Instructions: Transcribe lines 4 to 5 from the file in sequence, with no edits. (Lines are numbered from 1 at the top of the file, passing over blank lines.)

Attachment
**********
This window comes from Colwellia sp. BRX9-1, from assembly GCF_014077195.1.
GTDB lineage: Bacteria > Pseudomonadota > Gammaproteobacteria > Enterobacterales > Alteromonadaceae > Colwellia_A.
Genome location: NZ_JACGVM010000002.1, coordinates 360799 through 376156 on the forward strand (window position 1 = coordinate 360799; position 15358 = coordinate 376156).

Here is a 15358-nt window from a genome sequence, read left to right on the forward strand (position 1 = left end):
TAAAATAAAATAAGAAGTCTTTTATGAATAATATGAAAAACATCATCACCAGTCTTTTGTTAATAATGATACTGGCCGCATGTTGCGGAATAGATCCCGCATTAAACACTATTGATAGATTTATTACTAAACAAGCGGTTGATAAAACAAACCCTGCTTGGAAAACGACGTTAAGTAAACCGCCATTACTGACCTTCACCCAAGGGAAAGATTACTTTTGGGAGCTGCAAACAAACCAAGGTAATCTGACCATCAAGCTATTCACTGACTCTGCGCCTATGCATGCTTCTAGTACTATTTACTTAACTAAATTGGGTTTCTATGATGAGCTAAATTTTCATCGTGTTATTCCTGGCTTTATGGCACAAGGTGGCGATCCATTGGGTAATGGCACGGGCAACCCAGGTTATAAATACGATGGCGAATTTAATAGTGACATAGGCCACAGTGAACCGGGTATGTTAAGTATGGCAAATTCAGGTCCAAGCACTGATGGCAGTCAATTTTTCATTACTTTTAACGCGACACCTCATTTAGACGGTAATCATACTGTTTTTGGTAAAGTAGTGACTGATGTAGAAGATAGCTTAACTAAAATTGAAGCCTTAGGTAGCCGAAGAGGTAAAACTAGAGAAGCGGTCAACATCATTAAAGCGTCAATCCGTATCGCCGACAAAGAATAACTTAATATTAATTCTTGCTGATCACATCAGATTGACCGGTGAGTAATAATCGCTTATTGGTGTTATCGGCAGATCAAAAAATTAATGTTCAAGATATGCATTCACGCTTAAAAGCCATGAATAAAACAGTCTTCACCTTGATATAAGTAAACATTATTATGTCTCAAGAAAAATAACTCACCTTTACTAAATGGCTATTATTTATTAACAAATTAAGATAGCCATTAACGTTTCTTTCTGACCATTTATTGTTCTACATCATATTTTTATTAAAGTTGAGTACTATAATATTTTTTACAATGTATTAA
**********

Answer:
Here is a 15358-nt window from a genome sequence, read left to right on the forward strand (position 1 = left end):
TAAAATAAAATAAGAAGTCTTTTATGAATAATATGAAAAACATCATCACCAGTCTTTTGTTAATAATGATACTGGCCGCATGTTGCGGAATAGATCCCGCATTAAACACTATTGATAGATTTATTACTAAACAAGCGGTTGATAAAACAAACCCTGCTTGGAAAACGACGTTAAGTAAACCGCCATTACTGACCTTCACCCAAGGGAAAGATTACTTTTGGGAGCTGCAAACAAACCAAGGTAATCTGACCATCAAGCTATTCACTGACTCTGCGCCTATGCATGCTTCTAGTACTATTTACTTAACTAAATTGGGTTTCTATGATGAGCTAAATTTTCATCGTGTTATTCCTGGCTTTATGGCACAAGGTGGCGATCCATTGGGTAATGGCACGGGCAACCCAGGTTATAAATACGATGGCGAATTTAATAGTGACATAGGCCACAGTGAACCGGGTATGTTAAGTATGGCAAATTCAGGTCCAAGCACTGATGGCAGTCAATTTTTCATTACTTTTAACGCGACACCTCATTTAGACGGTAATCATACTGTTTTTGGTAAAGTAGTGACTGATGTAGAAGATAGCTTAACTAAAATTGAAGCCTTAGGTAGCCGAAGAGGTAAAACTAGAGAAGCGGTCAACATCATTAAAGCGTCAATCCGTATCGCCGACAAAGAATAACTTAATATTAATTCTTGCTGATCACATCAGATTGACCGGTGAGTAATAATCGCTTATTGGTGTTATCGGCAGATCAAAAAATTAATGTTCAAGATATGCATTCACGCTTAAAAGCCATGAATAAAACAGTCTTCACCTTGATATAAGTAAACATTATTATGTCTCAAGAAAAATAACTCACCTTTACTAAATGGCTATTATTTATTAACAAATTAAGATAGCCATTAACGTTTCTTTCTGACCATTTATTGTTCTACATCATATTTTTATTAAAGTTGAGTACTATAATATTTTTTACAATGTATTAA